Tacitus and Xenophon are among the inspirations for Centurion, a bloody anecdote from the Roman Empire's failed attempt to subdue what is now Scotland. But historical purists are unlikely to think much of this headlong movie, which is more concerned with action than with thought.
Essentially a 90-minute chase sequence, Centurion follows Quintus Dias (Hunger's Michael Fassbender) as he attempts to lead the remains of a Roman legion to safety. The casualties are heavy, in part because of the feral skills of "she-wolf" Etain (Quantum of Solace's Olga Kurylenko), a mute tracker in furs and raccoon-style eye makeup.
Quintus is introduced running though snowy Scottish mountains, escaping the people the Romans called "Picts." (Those Celtic warriors drew blue pictographs on their skin, a custom Braveheart imagined was still current a millennium later.) A few scenes later, Quintus tries and fails to rescue a Roman general (Dominic West) from his captors; he then leads a few survivors on a roundabout trek to the nearest Roman garrison. Arrows, battle-axes, wolves and traitors significantly thin the soldiers' numbers as they flee.
Writer-director Neil Marshall is best known for the horror movie The Descent, and Centurion is something of a slasher flick. Blood gushes, heads tumble free, and spears go right through torsos. The British movie is being released in the U.S. as part of the "6-Shooter Film Series" that also includes June's underwhelming Jonah Hex, and the two movies share a preference for visceral sensation over narrative sense.
Following 2004's King Arthur and this year's Robin Hood into the thickets of British pre-history, Centurion roots for Quintus, but not so much for the empire he serves. At first, the Romans appear to be the good guys: They speak English and are multiculti, with recruits from Greece, Africa and the "Hindu Kush." They also seem to have read the latest news from that last land, now known as Afghanistan: "This is a new kind of war," they grouse of their counterinsurgency against the unruly Brits, who speak Gaelic. (It's more likely that their language was a form of proto-Welsh.)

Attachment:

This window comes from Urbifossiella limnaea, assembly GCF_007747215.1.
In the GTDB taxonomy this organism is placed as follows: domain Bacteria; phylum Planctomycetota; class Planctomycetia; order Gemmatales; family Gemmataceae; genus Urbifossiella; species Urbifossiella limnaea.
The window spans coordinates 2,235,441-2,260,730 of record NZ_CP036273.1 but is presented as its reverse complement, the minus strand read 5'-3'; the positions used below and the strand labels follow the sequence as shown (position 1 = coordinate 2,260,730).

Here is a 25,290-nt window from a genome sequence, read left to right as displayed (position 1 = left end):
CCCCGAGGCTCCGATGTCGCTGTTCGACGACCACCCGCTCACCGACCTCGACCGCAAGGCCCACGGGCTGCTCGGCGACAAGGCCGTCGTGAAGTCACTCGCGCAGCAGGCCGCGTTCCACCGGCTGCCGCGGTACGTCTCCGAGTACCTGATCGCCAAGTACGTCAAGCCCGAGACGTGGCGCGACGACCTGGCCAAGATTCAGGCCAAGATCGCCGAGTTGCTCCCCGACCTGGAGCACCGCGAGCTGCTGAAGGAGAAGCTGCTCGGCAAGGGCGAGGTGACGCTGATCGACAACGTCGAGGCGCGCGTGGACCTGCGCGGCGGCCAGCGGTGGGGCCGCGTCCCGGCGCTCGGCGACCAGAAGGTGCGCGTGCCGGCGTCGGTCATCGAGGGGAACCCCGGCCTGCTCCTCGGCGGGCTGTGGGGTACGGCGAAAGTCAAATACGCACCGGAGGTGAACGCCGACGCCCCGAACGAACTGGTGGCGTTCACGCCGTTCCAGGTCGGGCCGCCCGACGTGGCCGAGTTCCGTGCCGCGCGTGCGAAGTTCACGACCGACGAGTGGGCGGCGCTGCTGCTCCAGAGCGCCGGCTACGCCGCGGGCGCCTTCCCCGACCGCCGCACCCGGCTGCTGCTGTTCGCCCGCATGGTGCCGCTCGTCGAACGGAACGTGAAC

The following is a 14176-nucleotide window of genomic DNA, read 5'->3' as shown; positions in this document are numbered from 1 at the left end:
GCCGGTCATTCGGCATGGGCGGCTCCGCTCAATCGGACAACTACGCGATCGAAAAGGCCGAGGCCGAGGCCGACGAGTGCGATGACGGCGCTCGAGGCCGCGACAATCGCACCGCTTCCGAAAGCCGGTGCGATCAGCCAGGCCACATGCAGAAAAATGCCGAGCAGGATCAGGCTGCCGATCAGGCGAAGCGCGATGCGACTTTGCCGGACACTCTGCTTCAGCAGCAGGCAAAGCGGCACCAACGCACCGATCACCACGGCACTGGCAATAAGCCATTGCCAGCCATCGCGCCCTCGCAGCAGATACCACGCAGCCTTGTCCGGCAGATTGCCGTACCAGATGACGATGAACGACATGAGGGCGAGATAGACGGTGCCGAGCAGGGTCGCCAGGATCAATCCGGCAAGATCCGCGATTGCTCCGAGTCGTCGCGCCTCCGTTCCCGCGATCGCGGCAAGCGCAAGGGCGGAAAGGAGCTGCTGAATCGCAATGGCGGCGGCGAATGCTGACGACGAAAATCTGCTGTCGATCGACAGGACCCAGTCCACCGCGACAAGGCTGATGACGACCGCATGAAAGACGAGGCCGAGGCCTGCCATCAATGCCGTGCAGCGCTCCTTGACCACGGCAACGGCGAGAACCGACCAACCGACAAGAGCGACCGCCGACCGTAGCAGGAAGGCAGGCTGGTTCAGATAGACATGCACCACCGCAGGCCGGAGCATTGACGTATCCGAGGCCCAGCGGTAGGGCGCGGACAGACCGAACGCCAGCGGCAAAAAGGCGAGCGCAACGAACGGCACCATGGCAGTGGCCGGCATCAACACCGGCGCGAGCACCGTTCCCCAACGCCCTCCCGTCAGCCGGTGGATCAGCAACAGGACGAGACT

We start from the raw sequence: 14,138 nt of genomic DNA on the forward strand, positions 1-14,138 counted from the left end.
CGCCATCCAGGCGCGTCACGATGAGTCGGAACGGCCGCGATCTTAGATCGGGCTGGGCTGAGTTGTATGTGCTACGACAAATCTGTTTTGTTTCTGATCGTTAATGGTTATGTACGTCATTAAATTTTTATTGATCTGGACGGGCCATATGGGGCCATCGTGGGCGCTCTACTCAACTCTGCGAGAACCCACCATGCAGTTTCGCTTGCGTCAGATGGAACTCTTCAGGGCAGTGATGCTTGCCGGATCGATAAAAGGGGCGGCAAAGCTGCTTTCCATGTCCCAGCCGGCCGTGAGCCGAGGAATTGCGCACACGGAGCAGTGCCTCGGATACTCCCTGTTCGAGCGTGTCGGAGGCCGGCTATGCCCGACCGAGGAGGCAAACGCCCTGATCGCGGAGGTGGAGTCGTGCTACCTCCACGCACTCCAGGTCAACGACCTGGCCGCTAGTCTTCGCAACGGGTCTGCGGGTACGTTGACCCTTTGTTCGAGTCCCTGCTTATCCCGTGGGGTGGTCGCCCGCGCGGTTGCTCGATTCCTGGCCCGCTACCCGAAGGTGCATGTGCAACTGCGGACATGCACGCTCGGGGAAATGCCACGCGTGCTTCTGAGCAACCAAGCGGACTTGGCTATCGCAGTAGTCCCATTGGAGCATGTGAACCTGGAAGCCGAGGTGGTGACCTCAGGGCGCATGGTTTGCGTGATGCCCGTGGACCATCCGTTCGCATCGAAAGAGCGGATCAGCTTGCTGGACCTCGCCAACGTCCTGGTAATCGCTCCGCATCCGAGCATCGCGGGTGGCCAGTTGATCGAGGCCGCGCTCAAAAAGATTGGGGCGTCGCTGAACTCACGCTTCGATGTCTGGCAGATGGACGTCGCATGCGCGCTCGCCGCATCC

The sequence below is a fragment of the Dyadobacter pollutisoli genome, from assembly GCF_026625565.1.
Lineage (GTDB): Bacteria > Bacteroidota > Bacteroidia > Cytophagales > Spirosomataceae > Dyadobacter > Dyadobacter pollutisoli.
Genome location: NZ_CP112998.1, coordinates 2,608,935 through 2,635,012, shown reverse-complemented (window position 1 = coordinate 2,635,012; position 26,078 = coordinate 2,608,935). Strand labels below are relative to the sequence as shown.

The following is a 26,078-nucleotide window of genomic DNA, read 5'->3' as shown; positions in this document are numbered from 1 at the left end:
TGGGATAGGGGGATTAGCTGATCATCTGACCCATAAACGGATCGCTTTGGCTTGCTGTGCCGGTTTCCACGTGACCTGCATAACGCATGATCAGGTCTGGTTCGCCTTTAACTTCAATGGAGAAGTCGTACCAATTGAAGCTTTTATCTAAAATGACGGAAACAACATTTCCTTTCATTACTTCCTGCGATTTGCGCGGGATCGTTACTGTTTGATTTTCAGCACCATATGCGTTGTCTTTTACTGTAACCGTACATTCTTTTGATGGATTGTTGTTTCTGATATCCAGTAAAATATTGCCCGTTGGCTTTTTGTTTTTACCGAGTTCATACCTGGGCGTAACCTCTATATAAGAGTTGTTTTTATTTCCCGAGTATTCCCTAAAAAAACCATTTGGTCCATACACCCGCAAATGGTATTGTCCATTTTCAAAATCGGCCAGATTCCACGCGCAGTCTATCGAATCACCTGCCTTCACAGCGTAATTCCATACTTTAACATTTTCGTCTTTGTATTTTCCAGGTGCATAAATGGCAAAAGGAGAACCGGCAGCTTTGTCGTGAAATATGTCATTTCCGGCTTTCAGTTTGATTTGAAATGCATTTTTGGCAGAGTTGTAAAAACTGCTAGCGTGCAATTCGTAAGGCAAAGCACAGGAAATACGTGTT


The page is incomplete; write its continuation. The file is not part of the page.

Ultimately, Quintus finds himself without allies, a lone Roman whose best hope is a lone Celt, Arianne (Imogen Poots). She's a pretty blond witch exiled from her people for reasons that -- like so much in this movie -- are not entirely clear. The mist that wafts through the movie's blue-tinted valleys and peaks also sometimes obscures the script.
Centurion was inspired in part by the Roman army's "lost" Ninth Legion, once thought to have been annihilated by feisty Celts; most historians now think the legion was simply redeployed. But Marshall has also acknowledged the influence of The Warriors, the dynamic 1979 Walter Hill movie that transplanted Xenophon's Anabasis to youth-gang New York.
Marshall's affection for The Warriors may explain Centurion's dialogue, which mixes contemporary street slang with flowery platitudes that might have been written for Errol Flynn. The director probably should have heeded his own characters' four-letter-word outbursts and set the story in modern times. Because in the end, the movie's historical backdrops are just a distraction from its essential business: running, bleeding, killing and dying.